The Ultimate WordPress Website Launch Checklist

The ultimate WordPress website launch checklist

Ah, there’s nothing quite like the day you launch a new WordPress website. All the weeks and months (hopefully not years!) you’ve spent planning, coordinating, organising, designing and developing are finally finished and it’s time to unveil your website – your work, even if it’s for a client—to the world.

A launch day should be full of celebration and excitement and the feeling of accomplishment, right? Unfortunately, launch day can also be frantic and hectic – what if you miss something really important? Make the wrong changes to the DNS or block search engines from accessing the site?

There is a process to this and having a checklist is vital.

Having a website launch checklist is important

Here are 27 items that I work through every time I launch a WordPress website.

1. Google Analytics and Google Webmasters added

By adding Google Analytics and Google Webmasters to your website you will be able to monitor and analyse the traffic to your website in the month after pushing your website live. If you’re not tracking data and monitoring this you can never improve your website for users properly.

It’s all free too and Google products are always easy to use! You can find out more at the below links:

2. Set up 301 redirects from old website if any so that old page traffic gets directed to appropriate pages

When moving domains or changing certain pages URL structure you must set up 301 redirects to ensure that the SEO juice of your website stays in tact. If you’ve been working closely with an SEO agency in the past you don’t want all of that hard work to go to waste.

3. Ensure ALL page SEO titles, descriptions and keywords are in place

“Meta tags are a great way for Webmasters to provide search engines with information about their sites. (They) can be used to provide information to all sorts of clients, and each system processes only the meta tags they understand and ignores the rest. (They) are added to the <head> section of your HTML page” – Google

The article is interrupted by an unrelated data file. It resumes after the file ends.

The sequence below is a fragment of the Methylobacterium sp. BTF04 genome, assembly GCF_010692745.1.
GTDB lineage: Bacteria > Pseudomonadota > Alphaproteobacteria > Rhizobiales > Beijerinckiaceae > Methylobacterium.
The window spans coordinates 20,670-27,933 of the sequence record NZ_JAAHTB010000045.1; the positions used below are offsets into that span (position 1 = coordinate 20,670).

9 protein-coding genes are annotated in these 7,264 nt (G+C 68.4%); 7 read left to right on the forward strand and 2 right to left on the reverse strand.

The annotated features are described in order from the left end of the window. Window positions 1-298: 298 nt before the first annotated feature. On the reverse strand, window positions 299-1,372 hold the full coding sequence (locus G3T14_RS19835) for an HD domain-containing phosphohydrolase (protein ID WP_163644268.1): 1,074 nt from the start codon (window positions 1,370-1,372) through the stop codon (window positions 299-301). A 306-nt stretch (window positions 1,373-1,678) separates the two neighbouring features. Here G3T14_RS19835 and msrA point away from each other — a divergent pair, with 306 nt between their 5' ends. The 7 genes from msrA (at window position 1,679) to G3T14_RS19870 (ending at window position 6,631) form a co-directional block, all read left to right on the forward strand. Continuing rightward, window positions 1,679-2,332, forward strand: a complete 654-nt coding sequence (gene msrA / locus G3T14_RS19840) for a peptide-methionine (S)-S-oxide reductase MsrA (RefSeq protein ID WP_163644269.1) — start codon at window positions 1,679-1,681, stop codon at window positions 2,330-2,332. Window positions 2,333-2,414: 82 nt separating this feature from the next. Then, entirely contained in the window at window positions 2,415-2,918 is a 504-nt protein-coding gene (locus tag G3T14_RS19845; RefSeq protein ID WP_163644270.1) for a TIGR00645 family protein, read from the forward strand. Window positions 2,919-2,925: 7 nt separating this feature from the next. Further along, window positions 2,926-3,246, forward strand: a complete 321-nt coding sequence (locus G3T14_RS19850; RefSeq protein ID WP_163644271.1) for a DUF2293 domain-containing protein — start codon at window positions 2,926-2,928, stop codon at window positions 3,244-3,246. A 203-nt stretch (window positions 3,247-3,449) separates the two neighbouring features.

You can easily run through your website and edit the meta data using the Yoast SEO plugin.

4. Ensure all of your development URL references are updated to the live domain


It’s always good to ensure that you update all of your development links when you push your new website live. You don’t want visitors to click on an incorrect link and go back to the development site by accident. Alternatively, I’ve had clients in the past still logging into the development site back-end and then asking why changes aren’t showing on the live site! A simple redirect once you have finished with your development website is always worth exploring.

5. Update all internal links on posts, pages and theme files. Use Find Replace or Blue Velvet

If you move your WordPress website to a new domain name or hosting environment, you will find that internal links to pages and references to images are not updated. Instead, these links and references will point to your old domain name. There are a number of plugins that fix this problem by helping you change old urls and links in your website.

Try using the Velvet Blues Update URLs plugin or the the Find Replace All plugin.

6. Check all site links work correctly with broken link checker

There are plenty of online link checker tools that don’t just tell you which of your hyperlinks are dead but they will also show to your where exactly those references locate in your HTML code. It’s never been so easy to locate and fix broken web links so make the most of these tools.